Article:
Neil Sweeney at Markham Stouffville Hospital

A nineteen year journey of giving and volunteering

Markham looked a lot different when Neil Sweeney and his family moved into the community many years ago.

A commitment to giving

Markham looked a lot different when Neil Sweeney and his family moved into the community many years ago. “The hospital was just an empty lot donated by a long-time Markham resident,” says Neil.

At the time, Neil had no idea how central Oak Valley Health’s Markham Stouffville Hospital (MSH) would become in his life, but he did know how important it was to contribute. He and his wife, Carol, made their first donation in 1983.

“We donated to the hospital during the initial fundraising period,” Neil recalls. “We gave because MSH would be our local hospital and would save us trips to Toronto if we needed care.”

The Sweeneys have been giving ever since, proud to contribute on a monthly basis. “Monthly giving guarantees our commitment to the hospital,” Neil explains. “Plus, we don’t have to remember to give – our donation happens automatically.”

Monthly giving is just one way that Neil’s family is supporting the community hospital—he’s also a devoted volunteer. He spends every Monday, as well as other shifts as needed, helping in the chemotherapy clinic.

Neil Sweeney at Markham Stouffville Hospital

Finding purpose in retirement: volunteering at MSH

Neil had recently retired from his distinguished career in policing when he and Carol came to the hospital to visit a friend who worked as a nurse in the chemotherapy clinic. The friend asked Carol how Neil’s retirement was going, and Carol responded, “Neil really needs something to do.”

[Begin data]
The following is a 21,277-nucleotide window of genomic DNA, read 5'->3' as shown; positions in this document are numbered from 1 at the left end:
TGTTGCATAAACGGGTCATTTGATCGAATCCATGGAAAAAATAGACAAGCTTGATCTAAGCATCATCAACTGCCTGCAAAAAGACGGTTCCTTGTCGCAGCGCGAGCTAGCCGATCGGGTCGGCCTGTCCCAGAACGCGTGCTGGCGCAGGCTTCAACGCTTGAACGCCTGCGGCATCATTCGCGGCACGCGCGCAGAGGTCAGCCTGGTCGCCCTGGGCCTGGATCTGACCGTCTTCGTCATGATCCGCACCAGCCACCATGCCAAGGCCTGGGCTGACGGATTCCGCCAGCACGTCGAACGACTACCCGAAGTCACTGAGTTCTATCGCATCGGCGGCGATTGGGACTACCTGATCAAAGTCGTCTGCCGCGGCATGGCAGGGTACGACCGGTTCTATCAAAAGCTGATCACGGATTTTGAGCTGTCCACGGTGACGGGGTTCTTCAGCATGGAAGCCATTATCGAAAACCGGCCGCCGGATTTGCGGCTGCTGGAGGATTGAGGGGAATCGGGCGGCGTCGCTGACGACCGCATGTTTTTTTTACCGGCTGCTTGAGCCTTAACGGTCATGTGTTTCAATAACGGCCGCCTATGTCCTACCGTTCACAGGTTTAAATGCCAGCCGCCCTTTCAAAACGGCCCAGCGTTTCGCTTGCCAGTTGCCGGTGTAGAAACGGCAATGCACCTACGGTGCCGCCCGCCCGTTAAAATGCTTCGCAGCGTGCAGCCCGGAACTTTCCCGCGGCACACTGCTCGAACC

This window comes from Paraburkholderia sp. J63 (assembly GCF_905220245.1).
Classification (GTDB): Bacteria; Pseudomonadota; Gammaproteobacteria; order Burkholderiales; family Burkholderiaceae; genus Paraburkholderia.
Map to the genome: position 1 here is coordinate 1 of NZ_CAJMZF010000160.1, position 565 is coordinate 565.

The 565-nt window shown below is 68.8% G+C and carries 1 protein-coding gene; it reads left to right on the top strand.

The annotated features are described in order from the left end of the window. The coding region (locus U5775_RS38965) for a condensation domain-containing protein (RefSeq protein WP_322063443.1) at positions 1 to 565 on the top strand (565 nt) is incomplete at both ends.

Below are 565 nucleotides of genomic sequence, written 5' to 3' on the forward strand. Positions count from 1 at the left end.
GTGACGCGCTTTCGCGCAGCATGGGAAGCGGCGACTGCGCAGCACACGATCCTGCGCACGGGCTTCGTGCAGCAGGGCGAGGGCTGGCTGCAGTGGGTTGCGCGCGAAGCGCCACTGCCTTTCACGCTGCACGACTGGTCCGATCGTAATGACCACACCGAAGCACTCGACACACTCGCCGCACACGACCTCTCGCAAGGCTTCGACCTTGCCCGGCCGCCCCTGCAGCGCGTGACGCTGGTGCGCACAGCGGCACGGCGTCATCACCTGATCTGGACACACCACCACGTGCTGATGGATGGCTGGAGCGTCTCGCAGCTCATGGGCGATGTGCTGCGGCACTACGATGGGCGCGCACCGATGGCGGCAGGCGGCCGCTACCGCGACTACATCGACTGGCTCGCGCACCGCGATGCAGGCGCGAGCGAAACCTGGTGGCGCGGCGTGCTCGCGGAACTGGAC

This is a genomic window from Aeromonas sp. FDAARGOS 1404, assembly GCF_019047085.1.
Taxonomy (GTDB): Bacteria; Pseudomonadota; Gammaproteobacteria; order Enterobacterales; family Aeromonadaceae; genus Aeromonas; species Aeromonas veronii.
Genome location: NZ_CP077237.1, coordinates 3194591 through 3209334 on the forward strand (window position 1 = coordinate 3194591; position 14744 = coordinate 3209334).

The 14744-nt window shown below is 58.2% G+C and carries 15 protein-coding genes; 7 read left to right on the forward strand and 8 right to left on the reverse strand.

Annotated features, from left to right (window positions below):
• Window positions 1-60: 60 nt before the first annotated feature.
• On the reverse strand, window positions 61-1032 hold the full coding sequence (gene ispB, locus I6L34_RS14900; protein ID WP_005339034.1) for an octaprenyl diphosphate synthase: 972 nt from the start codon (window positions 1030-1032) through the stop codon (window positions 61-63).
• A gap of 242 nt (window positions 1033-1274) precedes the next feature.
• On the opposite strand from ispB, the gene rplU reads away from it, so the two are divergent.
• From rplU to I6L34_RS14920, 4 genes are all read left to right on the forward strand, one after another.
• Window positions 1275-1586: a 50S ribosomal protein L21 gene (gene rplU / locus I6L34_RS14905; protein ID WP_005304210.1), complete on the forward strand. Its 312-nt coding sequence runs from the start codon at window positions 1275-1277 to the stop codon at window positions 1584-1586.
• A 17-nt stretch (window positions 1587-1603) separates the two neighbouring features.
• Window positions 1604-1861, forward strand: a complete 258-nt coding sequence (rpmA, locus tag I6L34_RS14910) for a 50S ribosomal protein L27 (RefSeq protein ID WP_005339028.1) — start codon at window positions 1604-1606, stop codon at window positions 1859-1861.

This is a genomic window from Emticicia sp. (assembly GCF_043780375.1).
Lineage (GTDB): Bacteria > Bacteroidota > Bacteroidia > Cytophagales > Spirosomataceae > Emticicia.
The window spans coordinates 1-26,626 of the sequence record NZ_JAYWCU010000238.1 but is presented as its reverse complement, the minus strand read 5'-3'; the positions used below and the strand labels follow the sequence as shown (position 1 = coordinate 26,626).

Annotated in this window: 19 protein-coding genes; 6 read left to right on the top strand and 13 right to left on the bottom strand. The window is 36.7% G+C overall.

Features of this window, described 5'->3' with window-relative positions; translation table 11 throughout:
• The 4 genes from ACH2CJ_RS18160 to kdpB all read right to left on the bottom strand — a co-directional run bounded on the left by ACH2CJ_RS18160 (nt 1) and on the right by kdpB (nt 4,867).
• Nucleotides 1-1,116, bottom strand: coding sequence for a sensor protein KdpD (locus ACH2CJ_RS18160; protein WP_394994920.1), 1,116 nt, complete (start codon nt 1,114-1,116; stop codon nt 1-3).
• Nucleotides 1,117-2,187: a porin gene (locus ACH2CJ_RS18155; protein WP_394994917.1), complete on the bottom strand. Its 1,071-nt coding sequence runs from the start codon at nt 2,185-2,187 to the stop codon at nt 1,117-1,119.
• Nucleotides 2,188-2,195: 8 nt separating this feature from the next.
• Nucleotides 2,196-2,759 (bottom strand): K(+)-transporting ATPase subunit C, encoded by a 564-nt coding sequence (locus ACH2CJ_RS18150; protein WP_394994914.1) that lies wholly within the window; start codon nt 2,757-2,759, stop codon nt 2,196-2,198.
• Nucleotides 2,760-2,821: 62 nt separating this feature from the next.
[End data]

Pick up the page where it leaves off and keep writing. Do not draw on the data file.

The friend suggested Neil meet with Magda Rigo, the head of Community Services (Volunteers) at the time, to explore a possible volunteer role. “Magda’s sincerity, warmth, and presentation made me feel MSH was where I needed to spend a couple years giving back to my community,” says Neil. “That was 19 years ago.”

This is our hospital. This is the place we depend on in times of family stress. Whether we give $5 or $5 million, our support is important.

Neil Sweeney

A second family

As you can imagine, Neil has learned a lot about the hospital and its staff over the years. What he’s discovered has made him even more proud to support his hospital. Neil calls the MSH team his “second family” and says a “positive and welcoming experience” begins at the registration desk when the patient enters the clinic.

“It’s the little things our patients seem to appreciate the most,” says Neil. “Because this is a community hospital, our doctors and nurses have the opportunity to get to know patients and their families. Patients appreciate that they’re more than just another face.”

Neil has experienced exceptional patient care first-hand at MSH. He’s visited the Emergency Department several times and has also been admitted.

“When I was a patient for a few days, I was impressed with the care and professionalism of everyone I came into contact with,” recalls Neil. “When the staff came into my room, I was greeted with a smile and asked if there was anything I needed. This attitude has been a 19-year experience anywhere my work took me in the hospital.”

The need for community support

In addition to getting a close-up look at the skill and compassion of MSH’s teams, Neil also sees the ongoing need for equipment and technology.

“The province provides general funding to keep hospitals open and operating. But when it comes to other priorities, the hospital relies on the community,” explains Neil. “Our support is vital to the purchase of advanced equipment to assist health care professionals to do their job effectively and efficiently.”

For this reason, Neil encourages community members to join him as a monthly supporter and help bring a lifetime of care close to home. As he says, monthly giving provides a steady stream of revenue MSH Foundation can count on to purchase vital equipment. “Equipment that may save your or a family member’s life.”

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